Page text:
Dispatches from the Culture Wars ‒ Black History Month edition
- Museums at Risk of Fading into Black History – Ron Barnett (USA Today)
- New Report Compiles A Devastating Count of Nearly 4,000 Lynchings of Black People in the US, Showing This Form of White Terrorism Had Profound Impact on American History – Nick Chiles (Atlanta Black Star)
- Map of 73 Years of Lynchings (New York Times)
- The Holocaust’s Forgotten Black Victims – the ‘Rhineland Bastards’ – Martin Smith (Dream Deferred)
- The Disgrace of Our Criminal Justice – David Cole (New York Review of Books)
- Lucy Parsons: "More Dangerous Than a Thousand Rioters" – Keith Rosenthal (Joan of Arc)
Black history gets its share of attention each February, but the places where people can go year-round to come face to face with the excruciating truth about slavery and to learn about the milestones of the civil rights movement often find it difficult to survive.
Museums of black history sometimes struggle because the story they tell is too painful for many people to want to bring to light, says the Rev. Jesse Jackson.
The solution, he says, is to convince mainstream America that black history should not be "hyphenated or marginalized," and encourage investment in museums that shed light on that history. "The African-American story is the American story," he says.
New Report Compiles A Devastating Count of Nearly 4,000 Lynchings of Black People in the US, Showing This Form of White Terrorism Had Profound Impact on American History
By Nick Chiles
February 10, 2015
Atlanta Black Star
There were 3,959 Black people lynched in the United States between 1877 and 1950—a number that is 700 more than previously known—and Georgia, Mississippi and Louisiana had more lynchings than any other state in the country. These revelations are contained in an astounding new report by the Alabama-based Equal Justice Initiative that attempts to place this horrid form of American racial terrorism in its proper historical context as a tool of white supremacy that had a profound impact on the nation.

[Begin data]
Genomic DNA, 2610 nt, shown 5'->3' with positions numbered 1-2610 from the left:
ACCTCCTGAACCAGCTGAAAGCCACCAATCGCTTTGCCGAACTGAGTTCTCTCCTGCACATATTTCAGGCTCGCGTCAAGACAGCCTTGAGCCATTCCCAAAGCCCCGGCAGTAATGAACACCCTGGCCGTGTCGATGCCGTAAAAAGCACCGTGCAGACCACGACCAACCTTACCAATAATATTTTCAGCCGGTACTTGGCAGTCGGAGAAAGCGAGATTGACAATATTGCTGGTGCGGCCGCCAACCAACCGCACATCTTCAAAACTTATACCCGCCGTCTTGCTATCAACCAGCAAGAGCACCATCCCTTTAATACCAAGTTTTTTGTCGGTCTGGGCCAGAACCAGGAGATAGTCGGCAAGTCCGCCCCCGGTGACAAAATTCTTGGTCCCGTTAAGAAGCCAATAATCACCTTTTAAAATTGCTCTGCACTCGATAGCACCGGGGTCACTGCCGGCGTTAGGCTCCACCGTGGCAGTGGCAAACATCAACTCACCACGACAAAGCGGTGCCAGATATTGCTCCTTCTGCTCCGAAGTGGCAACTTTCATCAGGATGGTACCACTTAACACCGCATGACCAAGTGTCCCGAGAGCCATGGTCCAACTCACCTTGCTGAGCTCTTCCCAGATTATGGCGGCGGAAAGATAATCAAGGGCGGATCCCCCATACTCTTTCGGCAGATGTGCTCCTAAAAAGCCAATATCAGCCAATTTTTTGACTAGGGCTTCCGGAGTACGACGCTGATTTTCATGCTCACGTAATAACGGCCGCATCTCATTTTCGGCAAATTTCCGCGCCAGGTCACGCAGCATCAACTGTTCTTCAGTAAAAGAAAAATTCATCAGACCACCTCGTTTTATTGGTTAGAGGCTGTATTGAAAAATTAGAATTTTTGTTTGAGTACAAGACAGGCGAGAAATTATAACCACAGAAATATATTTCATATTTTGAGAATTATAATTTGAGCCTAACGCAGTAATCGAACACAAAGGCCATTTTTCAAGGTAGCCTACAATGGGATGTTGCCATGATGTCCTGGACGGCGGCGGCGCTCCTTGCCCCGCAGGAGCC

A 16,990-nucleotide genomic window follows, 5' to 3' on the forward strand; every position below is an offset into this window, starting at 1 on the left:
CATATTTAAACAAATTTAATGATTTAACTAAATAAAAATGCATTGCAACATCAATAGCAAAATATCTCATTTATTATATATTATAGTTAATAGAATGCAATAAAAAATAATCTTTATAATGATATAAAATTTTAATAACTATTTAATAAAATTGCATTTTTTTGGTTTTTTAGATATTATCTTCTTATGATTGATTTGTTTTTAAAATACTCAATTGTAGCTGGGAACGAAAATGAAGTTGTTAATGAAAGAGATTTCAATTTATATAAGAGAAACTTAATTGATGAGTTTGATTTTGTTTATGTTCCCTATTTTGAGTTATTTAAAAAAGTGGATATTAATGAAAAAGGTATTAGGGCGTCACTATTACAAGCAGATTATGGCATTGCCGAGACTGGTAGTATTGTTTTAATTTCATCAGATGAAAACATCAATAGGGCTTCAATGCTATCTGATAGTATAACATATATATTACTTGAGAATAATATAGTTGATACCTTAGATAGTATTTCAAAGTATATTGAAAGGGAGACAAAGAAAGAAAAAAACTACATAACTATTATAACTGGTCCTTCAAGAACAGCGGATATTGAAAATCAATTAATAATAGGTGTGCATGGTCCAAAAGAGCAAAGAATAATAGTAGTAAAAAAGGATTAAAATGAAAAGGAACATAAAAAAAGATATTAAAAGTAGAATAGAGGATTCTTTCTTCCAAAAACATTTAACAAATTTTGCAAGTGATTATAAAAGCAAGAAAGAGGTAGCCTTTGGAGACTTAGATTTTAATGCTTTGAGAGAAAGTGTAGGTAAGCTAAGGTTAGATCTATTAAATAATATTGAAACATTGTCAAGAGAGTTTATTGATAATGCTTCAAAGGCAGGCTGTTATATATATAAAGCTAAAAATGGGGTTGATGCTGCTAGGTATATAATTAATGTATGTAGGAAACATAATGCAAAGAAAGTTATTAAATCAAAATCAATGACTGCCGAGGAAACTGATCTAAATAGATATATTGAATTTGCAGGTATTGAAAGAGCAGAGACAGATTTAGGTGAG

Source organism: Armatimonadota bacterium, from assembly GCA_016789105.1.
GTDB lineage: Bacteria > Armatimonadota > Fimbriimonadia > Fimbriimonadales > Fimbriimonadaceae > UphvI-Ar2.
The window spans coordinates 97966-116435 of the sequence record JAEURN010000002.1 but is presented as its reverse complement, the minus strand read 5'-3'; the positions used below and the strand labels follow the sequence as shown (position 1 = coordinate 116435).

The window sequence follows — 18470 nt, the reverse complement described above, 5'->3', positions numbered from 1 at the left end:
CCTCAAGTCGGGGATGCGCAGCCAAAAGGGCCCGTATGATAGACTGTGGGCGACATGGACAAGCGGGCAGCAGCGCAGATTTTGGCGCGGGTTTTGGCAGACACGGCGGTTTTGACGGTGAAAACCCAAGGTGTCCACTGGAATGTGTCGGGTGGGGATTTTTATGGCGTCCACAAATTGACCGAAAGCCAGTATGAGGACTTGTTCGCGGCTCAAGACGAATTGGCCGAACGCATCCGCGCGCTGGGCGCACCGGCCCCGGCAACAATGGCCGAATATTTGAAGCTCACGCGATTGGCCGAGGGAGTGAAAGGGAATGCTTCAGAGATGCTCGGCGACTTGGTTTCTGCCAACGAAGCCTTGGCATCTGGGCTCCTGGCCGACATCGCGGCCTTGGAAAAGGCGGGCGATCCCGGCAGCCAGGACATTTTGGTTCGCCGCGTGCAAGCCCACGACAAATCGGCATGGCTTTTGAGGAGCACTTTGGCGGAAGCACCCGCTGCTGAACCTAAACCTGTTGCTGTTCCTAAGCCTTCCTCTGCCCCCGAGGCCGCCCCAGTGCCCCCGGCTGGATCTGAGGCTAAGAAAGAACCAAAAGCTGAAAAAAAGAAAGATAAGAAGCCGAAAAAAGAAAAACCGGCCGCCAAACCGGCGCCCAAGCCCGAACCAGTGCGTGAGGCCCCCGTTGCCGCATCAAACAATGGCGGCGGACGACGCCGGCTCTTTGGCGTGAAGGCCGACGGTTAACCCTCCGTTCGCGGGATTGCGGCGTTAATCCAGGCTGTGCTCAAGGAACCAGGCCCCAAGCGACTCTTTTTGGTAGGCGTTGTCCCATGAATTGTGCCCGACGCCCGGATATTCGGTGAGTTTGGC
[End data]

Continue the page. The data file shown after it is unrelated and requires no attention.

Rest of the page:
The most recent data on lynching, compiled by the Equal Justice Initiative, shows premeditated murders carried out by at least three people from 1877 to 1950 in 12 Southern states. The killers claimed to be enforcing some form of social justice. The alleged offenses that prompted the lynchings included political activism and testifying in court.
The Holocaust’s Forgotten Black Victims – the ‘Rhineland Bastards’
By Martin Smith
April 23, 2014
Alongside the big narrative of the Holocaust there are a myriad of small, individual stories and testimonies that help illustrate and shed light on the cruelty and barbarity of the Nazi regime.
One such account is the story of what happened to Germany’s tiny black population.
Bryan Stevenson’s Just Mercy tells the story of an innocent black man from the real Monroeville, Alabama, wrongly accused and convicted of a violent crime against a young white woman, although in this case the crime is murder, and this time the story is nonfiction. Stevenson’s account of the trial and appeals of Walter McMillian takes place in the 1980s and 1990s, not the 1930s. But some things apparently do not change.
Just Mercy is every bit as moving as To Kill a Mockingbird, and in some ways more so. Although it reads like a novel, it’s a true story and, in that sense, is infinitely more troubling. It’s set not in the distant Jim Crow South, a time when we now acknowledge these kinds of injustices were legion, but in the new South, which claims to have moved on.
Lucy Parsons: "More Dangerous Than a Thousand Rioters"
By Keith Rosenthal
September 6, 2011
Joan of Arc
Lucy Parsons is one of the least known of the major figures in the history of revolutionary socialism in the U.S. Much like her long-time comrades and friends, Eugene Debs, William “Big Bill” Haywood, and Elizabeth Gurley Flynn, Lucy Parsons made a tremendous contribution to the birth of America’s turn-of-the-century, revolutionary working-class movement; a movement which continues to this day to shape the character of class struggle and revolutionary politics in this country.
Historian Robin Kelley argues that Lucy Parsons was not only “the most prominent black woman radical of the late nineteenth century,” but was also “one of the brightest lights in the history of revolutionary socialism.” Historian John McClendon writes that she is notable for being the “first black activist to associate with the revolutionary left in America.”